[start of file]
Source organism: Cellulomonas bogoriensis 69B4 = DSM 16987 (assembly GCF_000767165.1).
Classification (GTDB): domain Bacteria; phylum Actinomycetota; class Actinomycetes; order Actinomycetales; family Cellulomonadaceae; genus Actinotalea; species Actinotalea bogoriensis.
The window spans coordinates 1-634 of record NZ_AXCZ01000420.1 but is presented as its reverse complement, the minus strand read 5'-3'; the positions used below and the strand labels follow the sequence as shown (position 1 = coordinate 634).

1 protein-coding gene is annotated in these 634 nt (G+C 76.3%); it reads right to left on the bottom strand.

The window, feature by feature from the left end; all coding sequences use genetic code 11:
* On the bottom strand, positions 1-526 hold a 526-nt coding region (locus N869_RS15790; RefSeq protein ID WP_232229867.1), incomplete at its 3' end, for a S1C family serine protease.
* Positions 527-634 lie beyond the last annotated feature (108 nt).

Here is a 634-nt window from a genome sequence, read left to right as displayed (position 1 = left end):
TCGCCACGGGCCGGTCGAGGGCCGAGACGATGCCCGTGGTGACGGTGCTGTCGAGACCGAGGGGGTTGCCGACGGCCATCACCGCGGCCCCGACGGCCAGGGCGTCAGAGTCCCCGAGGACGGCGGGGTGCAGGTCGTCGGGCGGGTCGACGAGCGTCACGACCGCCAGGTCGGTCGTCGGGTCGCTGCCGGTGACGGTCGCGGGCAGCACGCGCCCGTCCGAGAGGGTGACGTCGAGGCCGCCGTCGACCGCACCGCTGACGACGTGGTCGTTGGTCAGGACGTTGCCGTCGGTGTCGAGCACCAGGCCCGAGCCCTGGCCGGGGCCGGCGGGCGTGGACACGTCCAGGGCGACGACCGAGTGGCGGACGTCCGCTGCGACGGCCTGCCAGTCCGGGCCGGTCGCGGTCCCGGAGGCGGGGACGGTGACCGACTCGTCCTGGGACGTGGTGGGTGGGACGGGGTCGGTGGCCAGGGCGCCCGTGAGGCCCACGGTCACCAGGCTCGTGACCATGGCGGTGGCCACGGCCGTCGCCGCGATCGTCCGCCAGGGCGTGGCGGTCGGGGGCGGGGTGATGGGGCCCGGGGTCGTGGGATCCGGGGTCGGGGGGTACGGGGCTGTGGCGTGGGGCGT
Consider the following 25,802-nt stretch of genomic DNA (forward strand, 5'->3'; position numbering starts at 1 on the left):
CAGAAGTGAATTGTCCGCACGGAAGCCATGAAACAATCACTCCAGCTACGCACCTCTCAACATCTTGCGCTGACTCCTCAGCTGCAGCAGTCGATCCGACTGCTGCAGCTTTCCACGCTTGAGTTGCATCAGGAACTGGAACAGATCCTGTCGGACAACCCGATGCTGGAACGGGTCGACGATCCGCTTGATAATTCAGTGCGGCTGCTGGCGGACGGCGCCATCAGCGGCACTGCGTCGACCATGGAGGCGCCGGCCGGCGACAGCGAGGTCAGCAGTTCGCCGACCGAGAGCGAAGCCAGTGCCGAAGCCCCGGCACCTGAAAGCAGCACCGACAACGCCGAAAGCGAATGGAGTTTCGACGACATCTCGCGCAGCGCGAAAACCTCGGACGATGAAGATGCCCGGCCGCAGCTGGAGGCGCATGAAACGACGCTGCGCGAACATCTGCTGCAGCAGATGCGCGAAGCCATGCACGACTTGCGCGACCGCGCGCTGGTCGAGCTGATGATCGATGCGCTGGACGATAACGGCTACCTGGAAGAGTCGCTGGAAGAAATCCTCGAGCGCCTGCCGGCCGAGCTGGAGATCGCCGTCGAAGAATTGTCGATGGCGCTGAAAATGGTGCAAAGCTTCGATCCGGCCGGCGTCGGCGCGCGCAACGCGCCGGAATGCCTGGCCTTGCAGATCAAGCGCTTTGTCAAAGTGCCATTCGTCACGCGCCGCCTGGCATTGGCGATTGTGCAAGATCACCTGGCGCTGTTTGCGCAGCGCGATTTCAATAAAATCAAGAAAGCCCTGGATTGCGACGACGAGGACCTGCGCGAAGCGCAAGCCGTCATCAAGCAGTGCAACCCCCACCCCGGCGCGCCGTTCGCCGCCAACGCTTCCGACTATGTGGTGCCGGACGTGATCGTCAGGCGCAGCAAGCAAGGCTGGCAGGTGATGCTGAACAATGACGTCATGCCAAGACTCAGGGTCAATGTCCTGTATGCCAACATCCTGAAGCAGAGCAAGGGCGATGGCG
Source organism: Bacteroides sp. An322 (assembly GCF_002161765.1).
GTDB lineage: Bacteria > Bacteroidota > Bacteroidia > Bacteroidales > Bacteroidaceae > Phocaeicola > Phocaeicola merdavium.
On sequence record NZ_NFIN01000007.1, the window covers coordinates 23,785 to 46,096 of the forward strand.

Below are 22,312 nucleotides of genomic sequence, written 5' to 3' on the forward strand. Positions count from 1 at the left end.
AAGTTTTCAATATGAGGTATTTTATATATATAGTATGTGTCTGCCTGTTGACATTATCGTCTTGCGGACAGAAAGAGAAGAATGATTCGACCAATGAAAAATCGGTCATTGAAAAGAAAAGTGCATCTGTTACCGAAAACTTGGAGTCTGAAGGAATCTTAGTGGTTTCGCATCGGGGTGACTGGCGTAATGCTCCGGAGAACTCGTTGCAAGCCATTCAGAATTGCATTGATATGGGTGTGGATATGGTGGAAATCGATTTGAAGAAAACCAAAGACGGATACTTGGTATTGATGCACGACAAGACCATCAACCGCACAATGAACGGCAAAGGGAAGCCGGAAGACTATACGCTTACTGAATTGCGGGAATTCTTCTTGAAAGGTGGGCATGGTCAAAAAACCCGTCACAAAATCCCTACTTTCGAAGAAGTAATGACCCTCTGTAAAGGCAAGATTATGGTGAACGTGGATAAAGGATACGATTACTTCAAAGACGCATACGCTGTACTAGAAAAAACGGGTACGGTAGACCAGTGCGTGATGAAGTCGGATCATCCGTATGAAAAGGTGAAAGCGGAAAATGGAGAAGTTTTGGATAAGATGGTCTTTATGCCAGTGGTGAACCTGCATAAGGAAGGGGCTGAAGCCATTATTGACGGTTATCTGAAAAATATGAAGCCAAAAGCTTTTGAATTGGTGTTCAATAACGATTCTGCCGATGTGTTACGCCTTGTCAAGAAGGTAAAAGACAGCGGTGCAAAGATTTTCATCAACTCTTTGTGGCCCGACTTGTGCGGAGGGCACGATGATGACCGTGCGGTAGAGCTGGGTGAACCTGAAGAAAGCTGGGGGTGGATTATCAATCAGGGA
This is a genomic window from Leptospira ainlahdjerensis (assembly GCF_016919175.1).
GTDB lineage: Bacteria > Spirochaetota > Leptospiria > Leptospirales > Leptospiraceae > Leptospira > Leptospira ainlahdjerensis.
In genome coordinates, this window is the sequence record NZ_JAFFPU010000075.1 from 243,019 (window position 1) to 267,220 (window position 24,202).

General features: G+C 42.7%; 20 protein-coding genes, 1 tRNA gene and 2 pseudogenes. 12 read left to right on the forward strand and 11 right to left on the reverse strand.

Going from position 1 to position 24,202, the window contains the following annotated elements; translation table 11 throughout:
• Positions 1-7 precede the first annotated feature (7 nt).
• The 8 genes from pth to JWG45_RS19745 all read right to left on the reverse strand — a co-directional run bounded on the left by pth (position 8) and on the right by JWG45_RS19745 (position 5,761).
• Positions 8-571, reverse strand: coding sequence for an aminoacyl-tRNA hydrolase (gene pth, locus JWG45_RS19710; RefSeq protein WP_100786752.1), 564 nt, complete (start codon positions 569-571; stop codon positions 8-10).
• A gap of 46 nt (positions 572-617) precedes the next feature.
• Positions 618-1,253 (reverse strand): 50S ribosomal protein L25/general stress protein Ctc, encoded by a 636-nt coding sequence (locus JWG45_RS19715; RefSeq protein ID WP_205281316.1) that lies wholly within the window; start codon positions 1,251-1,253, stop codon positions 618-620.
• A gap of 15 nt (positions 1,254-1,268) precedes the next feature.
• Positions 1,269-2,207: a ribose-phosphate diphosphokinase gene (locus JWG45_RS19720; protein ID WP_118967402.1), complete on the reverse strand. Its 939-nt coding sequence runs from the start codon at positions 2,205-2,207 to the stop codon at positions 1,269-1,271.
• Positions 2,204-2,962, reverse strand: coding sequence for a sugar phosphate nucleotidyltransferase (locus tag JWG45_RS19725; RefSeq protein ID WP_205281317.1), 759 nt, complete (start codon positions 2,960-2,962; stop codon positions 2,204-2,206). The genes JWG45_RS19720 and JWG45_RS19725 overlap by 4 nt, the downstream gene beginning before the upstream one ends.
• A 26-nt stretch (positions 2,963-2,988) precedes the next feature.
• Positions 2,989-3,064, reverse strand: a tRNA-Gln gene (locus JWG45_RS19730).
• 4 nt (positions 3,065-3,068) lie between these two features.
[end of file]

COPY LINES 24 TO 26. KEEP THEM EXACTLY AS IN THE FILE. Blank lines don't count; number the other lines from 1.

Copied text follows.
• Positions 8-571, reverse strand: coding sequence for an aminoacyl-tRNA hydrolase (gene pth, locus JWG45_RS19710; RefSeq protein WP_100786752.1), 564 nt, complete (start codon positions 569-571; stop codon positions 8-10).
• A gap of 46 nt (positions 572-617) precedes the next feature.
• Positions 618-1,253 (reverse strand): 50S ribosomal protein L25/general stress protein Ctc, encoded by a 636-nt coding sequence (locus JWG45_RS19715; RefSeq protein ID WP_205281316.1) that lies wholly within the window; start codon positions 1,251-1,253, stop codon positions 618-620.